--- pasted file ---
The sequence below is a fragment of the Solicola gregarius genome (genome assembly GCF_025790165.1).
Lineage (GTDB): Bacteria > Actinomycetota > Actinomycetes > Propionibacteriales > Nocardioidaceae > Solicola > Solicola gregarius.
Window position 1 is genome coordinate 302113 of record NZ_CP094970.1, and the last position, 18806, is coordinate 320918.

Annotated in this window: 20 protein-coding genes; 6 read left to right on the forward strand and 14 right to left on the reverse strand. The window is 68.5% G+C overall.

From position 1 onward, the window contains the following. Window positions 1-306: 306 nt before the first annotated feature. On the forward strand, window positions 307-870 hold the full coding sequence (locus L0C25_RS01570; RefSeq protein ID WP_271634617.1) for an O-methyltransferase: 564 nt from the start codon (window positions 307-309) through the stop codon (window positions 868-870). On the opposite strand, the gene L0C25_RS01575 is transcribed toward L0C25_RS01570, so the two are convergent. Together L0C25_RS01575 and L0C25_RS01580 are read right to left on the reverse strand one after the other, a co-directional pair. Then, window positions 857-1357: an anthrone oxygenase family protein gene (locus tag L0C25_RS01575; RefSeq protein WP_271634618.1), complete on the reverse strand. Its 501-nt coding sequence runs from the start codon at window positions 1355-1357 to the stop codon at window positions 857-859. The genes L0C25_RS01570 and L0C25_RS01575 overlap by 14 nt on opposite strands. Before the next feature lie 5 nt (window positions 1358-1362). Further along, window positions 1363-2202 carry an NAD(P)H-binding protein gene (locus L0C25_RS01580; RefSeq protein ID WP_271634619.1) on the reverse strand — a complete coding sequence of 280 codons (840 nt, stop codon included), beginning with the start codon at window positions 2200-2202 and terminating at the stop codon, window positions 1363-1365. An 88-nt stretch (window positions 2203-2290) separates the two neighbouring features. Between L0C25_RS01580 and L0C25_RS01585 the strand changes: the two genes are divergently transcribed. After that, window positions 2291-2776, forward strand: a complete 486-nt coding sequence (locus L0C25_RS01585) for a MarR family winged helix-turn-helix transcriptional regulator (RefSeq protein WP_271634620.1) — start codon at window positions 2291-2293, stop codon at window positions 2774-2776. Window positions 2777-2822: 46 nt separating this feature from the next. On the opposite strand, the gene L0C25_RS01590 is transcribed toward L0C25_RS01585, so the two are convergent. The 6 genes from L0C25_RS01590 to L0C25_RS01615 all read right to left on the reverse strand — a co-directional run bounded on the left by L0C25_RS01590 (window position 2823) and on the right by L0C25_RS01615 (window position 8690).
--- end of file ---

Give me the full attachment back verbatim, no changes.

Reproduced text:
The sequence below is a fragment of the Solicola gregarius genome (genome assembly GCF_025790165.1).
Lineage (GTDB): Bacteria > Actinomycetota > Actinomycetes > Propionibacteriales > Nocardioidaceae > Solicola > Solicola gregarius.
Window position 1 is genome coordinate 302113 of record NZ_CP094970.1, and the last position, 18806, is coordinate 320918.

Annotated in this window: 20 protein-coding genes; 6 read left to right on the forward strand and 14 right to left on the reverse strand. The window is 68.5% G+C overall.

From position 1 onward, the window contains the following. Window positions 1-306: 306 nt before the first annotated feature. On the forward strand, window positions 307-870 hold the full coding sequence (locus L0C25_RS01570; RefSeq protein ID WP_271634617.1) for an O-methyltransferase: 564 nt from the start codon (window positions 307-309) through the stop codon (window positions 868-870). On the opposite strand, the gene L0C25_RS01575 is transcribed toward L0C25_RS01570, so the two are convergent. Together L0C25_RS01575 and L0C25_RS01580 are read right to left on the reverse strand one after the other, a co-directional pair. Then, window positions 857-1357: an anthrone oxygenase family protein gene (locus tag L0C25_RS01575; RefSeq protein WP_271634618.1), complete on the reverse strand. Its 501-nt coding sequence runs from the start codon at window positions 1355-1357 to the stop codon at window positions 857-859. The genes L0C25_RS01570 and L0C25_RS01575 overlap by 14 nt on opposite strands. Before the next feature lie 5 nt (window positions 1358-1362). Further along, window positions 1363-2202 carry an NAD(P)H-binding protein gene (locus L0C25_RS01580; RefSeq protein ID WP_271634619.1) on the reverse strand — a complete coding sequence of 280 codons (840 nt, stop codon included), beginning with the start codon at window positions 2200-2202 and terminating at the stop codon, window positions 1363-1365. An 88-nt stretch (window positions 2203-2290) separates the two neighbouring features. Between L0C25_RS01580 and L0C25_RS01585 the strand changes: the two genes are divergently transcribed. After that, window positions 2291-2776, forward strand: a complete 486-nt coding sequence (locus L0C25_RS01585) for a MarR family winged helix-turn-helix transcriptional regulator (RefSeq protein WP_271634620.1) — start codon at window positions 2291-2293, stop codon at window positions 2774-2776. Window positions 2777-2822: 46 nt separating this feature from the next. On the opposite strand, the gene L0C25_RS01590 is transcribed toward L0C25_RS01585, so the two are convergent. The 6 genes from L0C25_RS01590 to L0C25_RS01615 all read right to left on the reverse strand — a co-directional run bounded on the left by L0C25_RS01590 (window position 2823) and on the right by L0C25_RS01615 (window position 8690).